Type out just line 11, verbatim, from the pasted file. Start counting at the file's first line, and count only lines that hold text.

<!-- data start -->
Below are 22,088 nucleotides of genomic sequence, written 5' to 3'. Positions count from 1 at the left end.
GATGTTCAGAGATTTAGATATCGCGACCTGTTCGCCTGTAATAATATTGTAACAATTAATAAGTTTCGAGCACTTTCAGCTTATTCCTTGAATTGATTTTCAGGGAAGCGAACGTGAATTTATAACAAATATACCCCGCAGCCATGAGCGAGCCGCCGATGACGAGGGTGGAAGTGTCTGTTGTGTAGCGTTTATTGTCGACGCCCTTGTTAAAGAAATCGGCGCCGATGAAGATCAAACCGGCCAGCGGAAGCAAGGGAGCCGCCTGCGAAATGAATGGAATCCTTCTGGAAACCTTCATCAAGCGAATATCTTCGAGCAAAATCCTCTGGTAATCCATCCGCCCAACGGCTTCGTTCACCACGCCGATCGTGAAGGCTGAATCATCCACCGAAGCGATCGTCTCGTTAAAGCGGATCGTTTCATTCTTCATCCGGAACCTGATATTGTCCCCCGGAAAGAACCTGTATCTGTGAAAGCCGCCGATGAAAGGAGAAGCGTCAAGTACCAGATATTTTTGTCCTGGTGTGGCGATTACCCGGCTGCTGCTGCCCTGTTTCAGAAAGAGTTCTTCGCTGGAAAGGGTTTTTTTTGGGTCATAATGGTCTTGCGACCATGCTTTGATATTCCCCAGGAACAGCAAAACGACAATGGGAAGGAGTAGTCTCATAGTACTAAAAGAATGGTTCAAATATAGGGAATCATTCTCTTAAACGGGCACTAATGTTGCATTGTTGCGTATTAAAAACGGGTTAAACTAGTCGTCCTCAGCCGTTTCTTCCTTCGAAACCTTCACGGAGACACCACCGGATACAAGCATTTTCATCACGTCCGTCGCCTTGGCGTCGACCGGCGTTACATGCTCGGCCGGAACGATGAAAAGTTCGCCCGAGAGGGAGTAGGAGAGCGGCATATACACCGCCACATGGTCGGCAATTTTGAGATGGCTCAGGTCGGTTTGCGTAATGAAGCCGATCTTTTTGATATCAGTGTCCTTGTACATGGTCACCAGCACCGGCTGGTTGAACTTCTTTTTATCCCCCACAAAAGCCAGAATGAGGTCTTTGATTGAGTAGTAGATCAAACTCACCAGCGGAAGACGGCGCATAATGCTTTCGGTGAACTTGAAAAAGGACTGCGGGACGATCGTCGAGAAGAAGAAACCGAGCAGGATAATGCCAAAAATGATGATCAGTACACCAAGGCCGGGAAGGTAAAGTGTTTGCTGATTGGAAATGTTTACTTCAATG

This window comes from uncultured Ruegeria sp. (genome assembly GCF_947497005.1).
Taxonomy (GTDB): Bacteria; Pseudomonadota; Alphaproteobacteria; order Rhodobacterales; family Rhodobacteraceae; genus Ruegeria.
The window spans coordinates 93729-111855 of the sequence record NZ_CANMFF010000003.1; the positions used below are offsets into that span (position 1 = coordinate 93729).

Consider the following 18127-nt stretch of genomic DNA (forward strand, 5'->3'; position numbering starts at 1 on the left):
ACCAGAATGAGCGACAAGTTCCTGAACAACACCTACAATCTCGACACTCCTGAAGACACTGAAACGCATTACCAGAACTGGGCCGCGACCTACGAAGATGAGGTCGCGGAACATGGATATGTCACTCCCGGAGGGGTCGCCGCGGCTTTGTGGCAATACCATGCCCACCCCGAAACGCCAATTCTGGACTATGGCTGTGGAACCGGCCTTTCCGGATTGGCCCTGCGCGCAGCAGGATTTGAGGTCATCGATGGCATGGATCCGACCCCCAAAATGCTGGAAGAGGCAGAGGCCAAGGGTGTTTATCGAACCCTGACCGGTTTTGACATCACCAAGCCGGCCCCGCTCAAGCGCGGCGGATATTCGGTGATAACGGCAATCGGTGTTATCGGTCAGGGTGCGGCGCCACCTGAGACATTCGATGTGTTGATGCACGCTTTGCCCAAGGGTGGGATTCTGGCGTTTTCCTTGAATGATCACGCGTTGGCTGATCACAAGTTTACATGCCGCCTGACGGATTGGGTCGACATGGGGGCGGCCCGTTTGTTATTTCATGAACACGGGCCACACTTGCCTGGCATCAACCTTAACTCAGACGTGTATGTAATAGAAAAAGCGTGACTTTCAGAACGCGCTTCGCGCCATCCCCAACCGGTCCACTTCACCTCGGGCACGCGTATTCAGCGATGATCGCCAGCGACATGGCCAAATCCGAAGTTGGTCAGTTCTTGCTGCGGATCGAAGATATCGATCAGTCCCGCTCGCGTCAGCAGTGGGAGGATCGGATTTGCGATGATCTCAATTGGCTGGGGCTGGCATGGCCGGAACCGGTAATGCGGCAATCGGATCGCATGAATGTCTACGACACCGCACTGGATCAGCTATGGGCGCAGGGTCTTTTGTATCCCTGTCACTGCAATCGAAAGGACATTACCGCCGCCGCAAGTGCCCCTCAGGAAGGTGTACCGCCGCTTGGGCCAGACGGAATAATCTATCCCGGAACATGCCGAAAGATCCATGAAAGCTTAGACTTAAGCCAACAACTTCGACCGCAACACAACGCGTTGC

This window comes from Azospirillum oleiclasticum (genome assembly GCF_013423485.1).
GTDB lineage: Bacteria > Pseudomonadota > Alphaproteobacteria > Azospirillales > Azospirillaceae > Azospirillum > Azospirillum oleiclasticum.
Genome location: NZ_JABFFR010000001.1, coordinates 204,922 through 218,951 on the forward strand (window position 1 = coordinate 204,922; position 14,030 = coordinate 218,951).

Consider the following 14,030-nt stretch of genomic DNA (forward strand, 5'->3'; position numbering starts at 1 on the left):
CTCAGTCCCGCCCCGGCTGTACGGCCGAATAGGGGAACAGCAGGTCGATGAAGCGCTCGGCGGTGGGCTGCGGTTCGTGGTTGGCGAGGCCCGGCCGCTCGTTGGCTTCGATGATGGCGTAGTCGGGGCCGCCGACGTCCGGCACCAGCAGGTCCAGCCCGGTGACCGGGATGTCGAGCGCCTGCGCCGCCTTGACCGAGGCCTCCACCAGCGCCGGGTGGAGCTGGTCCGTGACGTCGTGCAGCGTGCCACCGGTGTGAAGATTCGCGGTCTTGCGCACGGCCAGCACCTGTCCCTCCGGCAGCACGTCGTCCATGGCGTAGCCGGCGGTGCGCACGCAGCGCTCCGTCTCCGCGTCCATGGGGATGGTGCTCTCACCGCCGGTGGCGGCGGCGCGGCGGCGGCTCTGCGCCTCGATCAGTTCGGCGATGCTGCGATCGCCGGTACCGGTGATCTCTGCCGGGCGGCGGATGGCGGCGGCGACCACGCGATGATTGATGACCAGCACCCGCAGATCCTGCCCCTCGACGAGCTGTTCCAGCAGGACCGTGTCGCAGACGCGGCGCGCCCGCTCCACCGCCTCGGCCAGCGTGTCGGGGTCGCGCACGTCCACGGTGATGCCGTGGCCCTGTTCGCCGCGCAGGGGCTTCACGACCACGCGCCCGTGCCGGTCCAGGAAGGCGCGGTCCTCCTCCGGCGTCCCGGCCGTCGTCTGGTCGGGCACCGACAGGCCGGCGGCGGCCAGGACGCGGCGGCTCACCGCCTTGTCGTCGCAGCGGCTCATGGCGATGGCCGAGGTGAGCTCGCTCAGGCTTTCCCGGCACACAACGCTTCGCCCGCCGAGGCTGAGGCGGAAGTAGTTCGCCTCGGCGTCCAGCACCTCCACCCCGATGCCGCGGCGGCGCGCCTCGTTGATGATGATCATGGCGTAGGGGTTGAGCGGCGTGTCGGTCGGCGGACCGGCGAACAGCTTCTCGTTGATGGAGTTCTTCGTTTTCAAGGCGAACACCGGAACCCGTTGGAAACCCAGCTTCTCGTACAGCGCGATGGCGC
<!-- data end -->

Consider the following 14,030-nt stretch of genomic DNA (forward strand, 5'->3'; position numbering starts at 1 on the left):